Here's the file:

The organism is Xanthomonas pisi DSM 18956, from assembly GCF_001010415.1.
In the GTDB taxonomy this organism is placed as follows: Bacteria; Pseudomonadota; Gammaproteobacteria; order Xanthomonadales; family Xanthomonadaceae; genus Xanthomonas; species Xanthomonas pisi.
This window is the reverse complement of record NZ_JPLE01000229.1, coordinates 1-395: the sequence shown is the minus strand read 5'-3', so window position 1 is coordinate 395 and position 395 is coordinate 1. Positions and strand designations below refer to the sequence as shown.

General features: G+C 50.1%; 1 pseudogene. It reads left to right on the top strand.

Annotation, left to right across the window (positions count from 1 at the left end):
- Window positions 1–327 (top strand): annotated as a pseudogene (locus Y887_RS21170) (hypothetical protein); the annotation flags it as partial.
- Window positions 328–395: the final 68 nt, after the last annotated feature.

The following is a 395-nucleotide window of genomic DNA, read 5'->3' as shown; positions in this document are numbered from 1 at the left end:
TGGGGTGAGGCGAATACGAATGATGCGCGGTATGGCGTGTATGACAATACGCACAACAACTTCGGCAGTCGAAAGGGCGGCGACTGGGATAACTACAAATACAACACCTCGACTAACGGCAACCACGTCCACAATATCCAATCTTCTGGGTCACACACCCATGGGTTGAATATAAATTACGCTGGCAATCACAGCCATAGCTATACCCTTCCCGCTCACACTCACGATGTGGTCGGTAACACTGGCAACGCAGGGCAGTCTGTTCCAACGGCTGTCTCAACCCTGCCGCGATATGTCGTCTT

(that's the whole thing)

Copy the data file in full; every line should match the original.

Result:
The organism is Xanthomonas pisi DSM 18956, from assembly GCF_001010415.1.
In the GTDB taxonomy this organism is placed as follows: Bacteria; Pseudomonadota; Gammaproteobacteria; order Xanthomonadales; family Xanthomonadaceae; genus Xanthomonas; species Xanthomonas pisi.
This window is the reverse complement of record NZ_JPLE01000229.1, coordinates 1-395: the sequence shown is the minus strand read 5'-3', so window position 1 is coordinate 395 and position 395 is coordinate 1. Positions and strand designations below refer to the sequence as shown.

General features: G+C 50.1%; 1 pseudogene. It reads left to right on the top strand.

Annotation, left to right across the window (positions count from 1 at the left end):
- Window positions 1–327 (top strand): annotated as a pseudogene (locus Y887_RS21170) (hypothetical protein); the annotation flags it as partial.
- Window positions 328–395: the final 68 nt, after the last annotated feature.

The following is a 395-nucleotide window of genomic DNA, read 5'->3' as shown; positions in this document are numbered from 1 at the left end:
TGGGGTGAGGCGAATACGAATGATGCGCGGTATGGCGTGTATGACAATACGCACAACAACTTCGGCAGTCGAAAGGGCGGCGACTGGGATAACTACAAATACAACACCTCGACTAACGGCAACCACGTCCACAATATCCAATCTTCTGGGTCACACACCCATGGGTTGAATATAAATTACGCTGGCAATCACAGCCATAGCTATACCCTTCCCGCTCACACTCACGATGTGGTCGGTAACACTGGCAACGCAGGGCAGTCTGTTCCAACGGCTGTCTCAACCCTGCCGCGATATGTCGTCTT